It is recommended to collect pharmacokinetic data for the new compound before transforming the in-vitro data to the in-vivo scenario. In cases in which these are lacking, a literature survey may be conducted for similar compounds. Special attention should be given to matching the lipophilicity/hydrophilicity of the drugs as well as the route of administration (ROA). Sometimes such data is available for humans only. Whenever the literature indicates a clearance rate in humans (e.g. in L/hr,kg), the acceptable correlation to rodents should be introduced , partly due to faster metabolism and partly due to enhanced clearance in smaller animals. According to the above equations, the dose that should be applied is calculated by VdxC0, in which Vd is the calculated or assumed volume of distribution of the Test Item for the tested specie and ROA, and C0 is the effective concentration determined at the in vitro experiments (e.g. a number of EC50 values).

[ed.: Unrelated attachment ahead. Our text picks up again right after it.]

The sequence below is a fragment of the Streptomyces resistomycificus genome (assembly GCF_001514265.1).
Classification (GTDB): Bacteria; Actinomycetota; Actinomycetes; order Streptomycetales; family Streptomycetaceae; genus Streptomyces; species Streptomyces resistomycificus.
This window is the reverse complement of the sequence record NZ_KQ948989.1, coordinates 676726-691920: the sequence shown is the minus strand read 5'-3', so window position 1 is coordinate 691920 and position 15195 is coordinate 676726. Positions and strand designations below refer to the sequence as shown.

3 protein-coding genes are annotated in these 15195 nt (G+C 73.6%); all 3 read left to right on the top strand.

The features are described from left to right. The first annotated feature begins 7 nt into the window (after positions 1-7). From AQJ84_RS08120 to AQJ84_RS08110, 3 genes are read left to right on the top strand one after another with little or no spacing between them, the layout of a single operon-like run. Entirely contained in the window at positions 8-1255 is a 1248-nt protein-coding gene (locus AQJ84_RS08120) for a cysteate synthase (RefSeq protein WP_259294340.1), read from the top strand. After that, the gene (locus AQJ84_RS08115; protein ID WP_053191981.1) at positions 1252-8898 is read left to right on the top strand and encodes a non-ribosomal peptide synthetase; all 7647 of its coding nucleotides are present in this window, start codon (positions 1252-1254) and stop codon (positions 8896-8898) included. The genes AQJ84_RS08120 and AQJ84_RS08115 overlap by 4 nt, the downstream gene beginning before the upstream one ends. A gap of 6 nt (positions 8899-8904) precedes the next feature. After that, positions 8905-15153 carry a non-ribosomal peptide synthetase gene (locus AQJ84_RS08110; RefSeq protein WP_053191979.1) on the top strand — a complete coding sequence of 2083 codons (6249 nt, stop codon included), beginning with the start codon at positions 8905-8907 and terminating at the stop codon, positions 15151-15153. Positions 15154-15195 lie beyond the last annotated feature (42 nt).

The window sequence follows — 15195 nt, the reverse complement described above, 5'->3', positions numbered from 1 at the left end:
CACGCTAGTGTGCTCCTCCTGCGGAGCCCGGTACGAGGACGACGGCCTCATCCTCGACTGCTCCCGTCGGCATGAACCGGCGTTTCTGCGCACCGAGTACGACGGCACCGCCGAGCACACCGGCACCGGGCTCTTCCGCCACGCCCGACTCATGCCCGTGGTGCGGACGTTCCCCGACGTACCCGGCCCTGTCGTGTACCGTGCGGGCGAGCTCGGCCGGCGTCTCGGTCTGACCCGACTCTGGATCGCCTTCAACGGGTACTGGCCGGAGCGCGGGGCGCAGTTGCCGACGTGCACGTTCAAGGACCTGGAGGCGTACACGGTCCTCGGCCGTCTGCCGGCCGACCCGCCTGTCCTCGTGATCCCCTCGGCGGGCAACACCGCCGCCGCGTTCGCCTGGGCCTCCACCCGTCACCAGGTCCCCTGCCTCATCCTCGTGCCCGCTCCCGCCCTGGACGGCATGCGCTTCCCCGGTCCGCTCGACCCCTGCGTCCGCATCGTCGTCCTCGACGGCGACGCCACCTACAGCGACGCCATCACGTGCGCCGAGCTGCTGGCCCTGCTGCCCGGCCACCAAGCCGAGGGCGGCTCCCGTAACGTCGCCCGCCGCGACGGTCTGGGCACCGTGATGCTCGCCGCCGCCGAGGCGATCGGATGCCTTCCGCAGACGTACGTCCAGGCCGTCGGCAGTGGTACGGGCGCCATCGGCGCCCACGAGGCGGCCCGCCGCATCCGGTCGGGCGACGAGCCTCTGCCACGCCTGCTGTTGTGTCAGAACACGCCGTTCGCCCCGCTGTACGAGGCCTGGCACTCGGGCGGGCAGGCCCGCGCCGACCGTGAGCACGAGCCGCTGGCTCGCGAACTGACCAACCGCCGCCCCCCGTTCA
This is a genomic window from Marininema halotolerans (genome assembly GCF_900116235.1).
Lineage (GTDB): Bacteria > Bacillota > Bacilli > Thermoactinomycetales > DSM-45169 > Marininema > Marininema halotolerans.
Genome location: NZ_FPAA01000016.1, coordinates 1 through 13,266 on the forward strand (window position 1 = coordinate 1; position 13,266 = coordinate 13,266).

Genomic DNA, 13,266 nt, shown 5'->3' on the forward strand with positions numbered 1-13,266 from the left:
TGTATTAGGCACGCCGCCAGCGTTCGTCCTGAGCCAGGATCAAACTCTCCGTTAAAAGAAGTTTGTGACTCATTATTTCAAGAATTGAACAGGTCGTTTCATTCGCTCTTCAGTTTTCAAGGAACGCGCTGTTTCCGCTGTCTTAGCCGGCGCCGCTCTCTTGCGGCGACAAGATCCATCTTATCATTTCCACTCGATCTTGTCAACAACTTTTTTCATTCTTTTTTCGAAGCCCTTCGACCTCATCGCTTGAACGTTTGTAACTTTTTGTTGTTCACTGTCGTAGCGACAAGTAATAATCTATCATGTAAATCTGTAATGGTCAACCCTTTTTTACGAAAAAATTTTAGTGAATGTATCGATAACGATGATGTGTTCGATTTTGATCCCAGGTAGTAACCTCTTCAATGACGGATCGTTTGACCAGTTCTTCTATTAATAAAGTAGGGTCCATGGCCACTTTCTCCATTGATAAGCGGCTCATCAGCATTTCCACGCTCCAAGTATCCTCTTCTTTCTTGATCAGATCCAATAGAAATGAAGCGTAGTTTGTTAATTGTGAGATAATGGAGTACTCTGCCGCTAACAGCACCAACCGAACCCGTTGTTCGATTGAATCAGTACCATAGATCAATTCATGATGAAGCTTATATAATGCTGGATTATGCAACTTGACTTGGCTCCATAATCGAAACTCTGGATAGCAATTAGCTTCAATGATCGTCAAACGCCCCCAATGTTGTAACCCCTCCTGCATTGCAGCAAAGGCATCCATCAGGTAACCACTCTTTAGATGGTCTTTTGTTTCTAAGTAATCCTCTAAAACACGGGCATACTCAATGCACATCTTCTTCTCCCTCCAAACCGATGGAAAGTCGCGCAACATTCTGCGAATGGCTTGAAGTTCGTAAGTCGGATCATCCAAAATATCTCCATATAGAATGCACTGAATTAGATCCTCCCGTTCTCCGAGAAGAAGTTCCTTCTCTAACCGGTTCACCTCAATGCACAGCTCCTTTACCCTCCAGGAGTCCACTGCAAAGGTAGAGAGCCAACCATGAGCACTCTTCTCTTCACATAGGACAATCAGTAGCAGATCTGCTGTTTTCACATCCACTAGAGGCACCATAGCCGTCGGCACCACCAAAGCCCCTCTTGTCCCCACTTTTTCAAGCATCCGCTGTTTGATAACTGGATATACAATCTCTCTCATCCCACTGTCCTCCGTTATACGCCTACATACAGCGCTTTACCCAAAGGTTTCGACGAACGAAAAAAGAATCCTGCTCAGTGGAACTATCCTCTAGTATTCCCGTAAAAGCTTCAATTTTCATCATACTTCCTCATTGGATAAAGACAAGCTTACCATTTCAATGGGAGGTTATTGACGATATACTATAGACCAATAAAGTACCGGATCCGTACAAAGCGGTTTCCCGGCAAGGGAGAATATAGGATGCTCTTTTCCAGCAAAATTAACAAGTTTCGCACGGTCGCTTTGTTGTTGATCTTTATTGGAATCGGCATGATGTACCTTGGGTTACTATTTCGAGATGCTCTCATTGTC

The main objective of the manuscript was to demonstrate a set of considerations, based on general pharmacokinetic principles, for transforming in-vitro data to workable in-vivo parameters. The volume of distribution of the new drug for the tested specie and ROA is the key pharmacokinetic parameter for this transformation, and should be multiplied by the effective concentration, determined at the in vitro experiments.